No Morals,

  23. Michael Wilbur-Ham (MWH)


    One casualty of the political circus is that we are not hearing from those who know that we need cuts of over 40% by 2002 for Australia to play its part in limiting the temperature increase to 2 degrees.

    Instead we have the climate change deniers, and the Abbott supporters (who fail to let us know whether they expect option 1 or 2 presented in my earlier post).

    And on the other side we have the Labor supporters who pretend that the carbon tax is taking action (when it is really far too little far too late for Australia to be able to say that we did our bit).

    @TTH, I agree that the compensation is wrong – but is is not the right that are harping on about people being worse off? And why are the poor being compensated more than the rich, perhaps because the poor cannot afford it and the rich can?

  24. Simon Mansfield

    MWH – how can you call a government designed legal system for trading pollution permits a market based system. Like almost every aspect of our society it’s a government ordained system that is imposed on society as a solution to a problem.

    The whole problem with carbon emissions is that no company is going to change its activities unless forced to by government. It’s just direct action by another name. ie the government is intervening in what is perceived to be a failed market situation and imposing a new regulatory environment that will use publicly issued pollution permits that can then be traded on a regulated market.

    Given we live in a mixed economy I’m quite okay with having a mixed economy approach to the solution, but that does not seem to fit with BK’s view of the situation. Hence his opposition to the Clean Energy Finance Corporation.

    In the meantime, I really suggest you read up on the Clean Energy Finance Corporation – it’s the very centerpiece of the Greens policy for CPRS Mark 2 – and pretty much the whole reason they are going to vote for the deal now on the table.

  25. AR

    Krudd’s CPRS was a bloodless bureaucrat’s idea of carbon reduction. The ETS will be a shyster’s bonanza for a risible reduction, 5%, if any once the carpet baggers have done their dirty deeds.
    The sad thing is that a country gets the government it deserves. Worse is that I get it too.

  26. Peter Ormonde


    Don’t really want to wade too deeply into this raging river but – well, when you think about it, money itself is a government ordained system imposed on society to solve a problem, yes? That’s why our ultra modern plastic $5 notes have got Betty Saxberg Gotha’s grimacing dial plastered all over them and not Gerry Harvey’s.

    Permits operate in exactly the same way … whether for water allocations, or air pollution or CO2… essentially a thing is limited (yes by the Government), permits are allocated (initially by the Government again) and can be traded (by private investors and polluters who need a licence to pump the effluent out).

    So no, it’s not market-based in the sense of being created by the market – remember it’s markets and unpriced externalities that get us into these messes in the first place.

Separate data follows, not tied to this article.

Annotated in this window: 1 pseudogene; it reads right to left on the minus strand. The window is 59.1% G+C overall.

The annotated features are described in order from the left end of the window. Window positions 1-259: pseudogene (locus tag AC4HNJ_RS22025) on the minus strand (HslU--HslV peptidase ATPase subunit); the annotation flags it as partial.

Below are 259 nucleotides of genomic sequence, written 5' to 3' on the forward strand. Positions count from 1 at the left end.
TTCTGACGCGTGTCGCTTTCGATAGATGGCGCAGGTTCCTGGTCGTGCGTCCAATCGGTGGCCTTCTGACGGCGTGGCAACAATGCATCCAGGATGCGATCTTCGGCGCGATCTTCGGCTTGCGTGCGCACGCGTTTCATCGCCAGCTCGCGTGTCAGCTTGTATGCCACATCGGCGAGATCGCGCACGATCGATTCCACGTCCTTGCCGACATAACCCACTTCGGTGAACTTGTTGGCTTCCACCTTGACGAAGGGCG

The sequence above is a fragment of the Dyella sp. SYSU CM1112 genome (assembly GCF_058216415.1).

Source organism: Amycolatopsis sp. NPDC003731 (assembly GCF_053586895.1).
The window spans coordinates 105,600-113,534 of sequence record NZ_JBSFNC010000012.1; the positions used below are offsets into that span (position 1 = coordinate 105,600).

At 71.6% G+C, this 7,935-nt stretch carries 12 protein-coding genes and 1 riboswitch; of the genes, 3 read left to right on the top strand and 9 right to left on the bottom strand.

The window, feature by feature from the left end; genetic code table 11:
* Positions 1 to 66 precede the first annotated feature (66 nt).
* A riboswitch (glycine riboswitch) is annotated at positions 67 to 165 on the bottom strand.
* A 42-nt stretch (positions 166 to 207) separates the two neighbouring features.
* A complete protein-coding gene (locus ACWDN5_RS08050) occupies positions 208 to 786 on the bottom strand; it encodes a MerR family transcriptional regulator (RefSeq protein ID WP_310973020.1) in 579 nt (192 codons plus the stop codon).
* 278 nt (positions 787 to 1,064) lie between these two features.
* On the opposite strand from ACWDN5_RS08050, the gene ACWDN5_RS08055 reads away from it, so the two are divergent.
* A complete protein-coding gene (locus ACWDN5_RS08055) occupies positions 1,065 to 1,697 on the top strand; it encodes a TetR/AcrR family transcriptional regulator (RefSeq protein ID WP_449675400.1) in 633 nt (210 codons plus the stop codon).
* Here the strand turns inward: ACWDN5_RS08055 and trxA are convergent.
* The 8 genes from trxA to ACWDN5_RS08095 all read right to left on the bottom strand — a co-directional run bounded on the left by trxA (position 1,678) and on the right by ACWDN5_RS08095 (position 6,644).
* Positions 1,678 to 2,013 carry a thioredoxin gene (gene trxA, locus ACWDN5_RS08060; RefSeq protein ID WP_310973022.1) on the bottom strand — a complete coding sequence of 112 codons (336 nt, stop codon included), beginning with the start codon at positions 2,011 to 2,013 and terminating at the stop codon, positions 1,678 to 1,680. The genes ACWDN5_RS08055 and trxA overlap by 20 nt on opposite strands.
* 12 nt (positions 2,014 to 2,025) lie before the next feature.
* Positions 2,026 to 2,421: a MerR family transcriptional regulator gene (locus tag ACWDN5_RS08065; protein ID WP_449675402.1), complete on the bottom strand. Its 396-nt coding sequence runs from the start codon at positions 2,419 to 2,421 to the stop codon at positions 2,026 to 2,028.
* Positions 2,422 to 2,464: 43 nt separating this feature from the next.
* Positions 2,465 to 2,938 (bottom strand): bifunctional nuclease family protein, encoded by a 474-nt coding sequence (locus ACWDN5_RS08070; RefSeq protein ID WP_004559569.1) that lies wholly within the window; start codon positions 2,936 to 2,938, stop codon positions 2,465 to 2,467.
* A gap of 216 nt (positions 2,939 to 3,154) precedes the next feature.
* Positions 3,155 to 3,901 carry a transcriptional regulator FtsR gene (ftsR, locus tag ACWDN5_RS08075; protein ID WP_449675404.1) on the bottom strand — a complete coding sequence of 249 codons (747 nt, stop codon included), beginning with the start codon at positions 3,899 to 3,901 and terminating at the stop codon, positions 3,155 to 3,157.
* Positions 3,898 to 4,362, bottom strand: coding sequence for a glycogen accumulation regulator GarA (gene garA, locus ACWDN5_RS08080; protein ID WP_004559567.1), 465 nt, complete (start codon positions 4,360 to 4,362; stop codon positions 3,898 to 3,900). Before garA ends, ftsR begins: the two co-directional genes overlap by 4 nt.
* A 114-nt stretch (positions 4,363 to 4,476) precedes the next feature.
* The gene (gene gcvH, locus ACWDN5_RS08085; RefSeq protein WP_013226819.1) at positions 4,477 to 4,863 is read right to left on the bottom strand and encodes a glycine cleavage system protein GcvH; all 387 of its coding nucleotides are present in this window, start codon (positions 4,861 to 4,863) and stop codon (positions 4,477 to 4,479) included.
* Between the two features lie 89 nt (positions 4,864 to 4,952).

But the critical thing about these market schemes is the trading of permits between those who have them and those who need them. So the non-polluting operators get cash and the polluters get costs. Over time – something the panic merchants seem to have trouble with – this pressures the polluters to lift their game and stop it, or loads them up with extra costs. More importantly it provides an indirect injection into non-polluting industries and sectors of your economy.

    Has worked quite well in reducing acid rain in North America and more locally with coal miners pum ping salt water into the Hunter River for example.
    Of course whether the current CO2 scheme can do enough of this quickly enough is another can of worms entirely.

    But it’s important to realise that compensation for consumers and so forth is incidental – rather important if you are paying of course – but the central focus of the scheme is not on changing consumer behaviour but in sending economic signals into the markets and altering producer behaviour. And the way that these signals are transmitted is through a new market in permits… hence market-based.

    Hope that helps a bit…. think of it as an eddy in this raging torrent.

  27. Simon Mansfield

    Peter I mostly agree – I just think it’s BS that the ETS is the only solution and actually doing something like building cleaner power systems paid for by governments aka direct action is by default bad and won’t work.

    It’s logical that only direct action will ever fix anything and that’s why Abbott called his window dressing policy – direct action – as at the end of the day its a classic logical solution.

    For BK to oppose the Clean Energy Finance Corporation he should also oppose the NBN and while he’s at it the Aged Pension as both are effectively market interventions – and if one is bad policy then it stands to reason they are all bad policies. But maybe it’s just another case of 4 legs good 2 legs better thinking.

    Moreover, and why the Greens make me what to puke – is that we seem to live in age where we can externalize all our problems and blame someone else – in the case of carbon emissions we eternalize responsibility for our own pollution by calling it the fault of “the big polluter” – when without the consumer ie us – there would be no big polluters.

  28. Michael Wilbur-Ham (MWH)

    Simon, the only way that it would be possible to cut emissions to the extent that the science says is needed is by government legislation and action.

    Leaving action to just individuals is doomed to failure.

    Where individuals do make a difference is that they elect governments.

    But do you accept the science and think that we need to take action?
    Or is this just debating for the sake of trying to make the non-right look bad?

  29. Simon Mansfield

    So on that basis Michael I take it you do support massive direct action by government to fix our energy systems.